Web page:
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When the clock strikes midnight: Supreme Court clarifies calculation of limitation period in trust litigation

On 21 May 2021, in Matthew and others (Appellants) v Sedman and others (Respondent) [2021] UKSC 19, the Supreme Court concluded that some of the trustees’ claims against the former trustees were out of time because the causes of action accrued at midnight and the “complete undivided day” that followed should be included in the limitation period[1]. This judgment provides helpful clarification as to the rules for calculating limitation periods and reinforces the importance of issuing claims in good time to avoid the risk of being statute-barred.


This case involved a Trust established under a Will whose main asset was a shareholding in Cattles plc (“Cattles”).  The Trust was entitled to issue claims against Cattles and its subsidiary, Welcome Financial Services Limited (“Welcome”), under schemes of arrangement agreed with shareholders / creditors due to information found to be misleading in Cattles’ annual report and rights issue prospectus.  The Welcome scheme rules provided that creditors must issue a claim “on or prior to the Bar Date”, which was accepted to be Thursday 2 June 2011[2].  The respondents, the trustees of the Trust in 2011 (“the Former Trustees”), failed to issue a claim relating to the Welcome scheme of arrangement on or prior to 2 June 2011.

On Monday 5 June 2017, the appellants, being the current trustees of the Trust and the Trust beneficiaries, issued a claim against the Former Trustees for negligence and breach of trust seeking damages, equitable compensation and other relief (“the Claim”).  In response, the Former Trustees applied for the Claim to be struck out and / or for summary judgment on the basis that the Claim had been issued outside the 6-year limitation period provided in sections 2, 5 and 21(3) of the Limitation Act 1980 and was out of time.

The appellants argued that the causes of action against the Former Trustees accrued after midnight at the end of 2 June 2021 i.e. on 3 June 2011 and relied on the general rule that the day of accrual of the causes of action should be excluded from calculation of the six-year limitation period to conclude that the Claim was issued in time. This was on the basis that excluding the day of accrual caused the limitation period to expire at the end of Saturday 3 June 2017, when the court office was closed, which, according to a Court of Appeal authority[3], shifted the final date to issue the claim to the next date when the court office was open, being Monday 5 June 2017.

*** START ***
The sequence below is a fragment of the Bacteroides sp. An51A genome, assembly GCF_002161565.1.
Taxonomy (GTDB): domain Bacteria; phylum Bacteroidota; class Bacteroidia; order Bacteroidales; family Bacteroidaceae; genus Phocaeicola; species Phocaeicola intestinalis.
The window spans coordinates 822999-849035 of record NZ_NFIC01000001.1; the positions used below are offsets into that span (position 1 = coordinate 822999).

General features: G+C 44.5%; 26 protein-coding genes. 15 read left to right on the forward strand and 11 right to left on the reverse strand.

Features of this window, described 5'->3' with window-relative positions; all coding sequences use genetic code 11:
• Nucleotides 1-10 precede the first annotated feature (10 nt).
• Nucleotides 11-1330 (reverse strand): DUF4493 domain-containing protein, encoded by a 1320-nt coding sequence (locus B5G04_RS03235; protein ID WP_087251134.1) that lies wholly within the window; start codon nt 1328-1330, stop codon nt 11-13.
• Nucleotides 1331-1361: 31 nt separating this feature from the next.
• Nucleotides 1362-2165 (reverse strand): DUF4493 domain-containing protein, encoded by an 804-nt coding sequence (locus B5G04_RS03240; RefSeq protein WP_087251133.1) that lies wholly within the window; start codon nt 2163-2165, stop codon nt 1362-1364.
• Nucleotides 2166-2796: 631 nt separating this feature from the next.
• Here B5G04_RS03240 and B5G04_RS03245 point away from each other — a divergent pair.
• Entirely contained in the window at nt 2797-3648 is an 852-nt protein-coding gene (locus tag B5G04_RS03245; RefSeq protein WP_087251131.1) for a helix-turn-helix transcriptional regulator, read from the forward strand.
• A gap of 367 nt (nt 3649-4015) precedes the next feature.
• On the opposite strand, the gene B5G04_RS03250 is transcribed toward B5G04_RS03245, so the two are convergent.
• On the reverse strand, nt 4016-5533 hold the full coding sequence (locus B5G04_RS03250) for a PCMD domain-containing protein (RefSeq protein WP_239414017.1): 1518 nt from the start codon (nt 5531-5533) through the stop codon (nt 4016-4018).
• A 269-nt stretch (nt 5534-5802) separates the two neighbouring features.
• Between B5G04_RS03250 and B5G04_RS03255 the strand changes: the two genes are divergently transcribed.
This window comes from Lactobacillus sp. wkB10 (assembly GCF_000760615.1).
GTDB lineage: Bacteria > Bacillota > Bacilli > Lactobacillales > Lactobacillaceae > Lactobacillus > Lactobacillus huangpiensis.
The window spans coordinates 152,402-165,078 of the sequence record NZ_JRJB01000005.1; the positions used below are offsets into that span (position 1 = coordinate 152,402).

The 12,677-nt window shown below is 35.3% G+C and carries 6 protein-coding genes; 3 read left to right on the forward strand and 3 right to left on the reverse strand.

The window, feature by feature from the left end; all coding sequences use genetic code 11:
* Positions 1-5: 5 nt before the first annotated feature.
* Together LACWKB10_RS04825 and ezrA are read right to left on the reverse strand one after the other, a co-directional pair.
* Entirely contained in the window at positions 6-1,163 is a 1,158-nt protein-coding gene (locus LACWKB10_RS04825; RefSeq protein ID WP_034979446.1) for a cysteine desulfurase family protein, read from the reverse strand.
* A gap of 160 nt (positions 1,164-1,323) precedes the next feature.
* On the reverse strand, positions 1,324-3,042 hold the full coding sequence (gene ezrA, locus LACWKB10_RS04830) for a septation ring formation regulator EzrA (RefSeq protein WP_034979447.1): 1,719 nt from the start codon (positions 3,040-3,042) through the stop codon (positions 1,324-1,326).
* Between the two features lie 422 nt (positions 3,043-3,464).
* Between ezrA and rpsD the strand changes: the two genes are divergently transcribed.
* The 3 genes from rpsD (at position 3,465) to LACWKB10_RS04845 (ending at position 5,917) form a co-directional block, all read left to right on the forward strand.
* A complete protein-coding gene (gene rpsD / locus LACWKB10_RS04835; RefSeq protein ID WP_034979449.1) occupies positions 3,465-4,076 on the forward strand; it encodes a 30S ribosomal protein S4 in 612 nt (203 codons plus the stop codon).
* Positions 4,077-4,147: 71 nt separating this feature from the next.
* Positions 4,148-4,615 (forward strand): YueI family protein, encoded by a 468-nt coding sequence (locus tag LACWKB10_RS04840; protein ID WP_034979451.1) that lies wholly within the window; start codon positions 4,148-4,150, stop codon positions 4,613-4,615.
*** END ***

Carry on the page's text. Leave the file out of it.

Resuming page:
The Supreme Court’s Judgment

Rejecting the appeal, the Supreme Court clarified that the reason for the general rule that the day of accrual of the cause of action should be excluded from the reckoning of time is that “the law rejects a fraction of a day”. The Supreme Court explained that the general rule seeks to “prevent part of a day being counted as a whole day for the purposes of limitation, thereby prejudicing the claimant and interfering with the time periods stipulated in the Limitation Act 1980”.  The Supreme Court held that “the justification in relation to fractions of a day does not apply in a midnight deadline case” because “[i]f that day were excluded from the computation of time then the limitation period would be six years and one complete day[4].  Since the appellants’ causes of action against the Former Trustees under the Welcome scheme of arrangement accrued at midnight on 2 June 2011, 3 June 2011 was a whole day and should be included in the computation of the limitation period.  On that basis, the Claim was out of time.

For further information, please contact Cheryl Gayer.

[1] Para 46, [2021] UKSC 19

[2] Para 11, ibid

[3] Pritam Kaur v S Russell & Sons Ltd [1973] QB 336

[4] Paras 47 – 49, [2021] UKSC 19


This briefing is for guidance purposes only. RadcliffesLeBrasseur LLP accepts no responsibility or liability whatsoever for any action taken or not taken in relation to this note and recommends that appropriate legal advice be taken having regard to a client's own particular circumstances.

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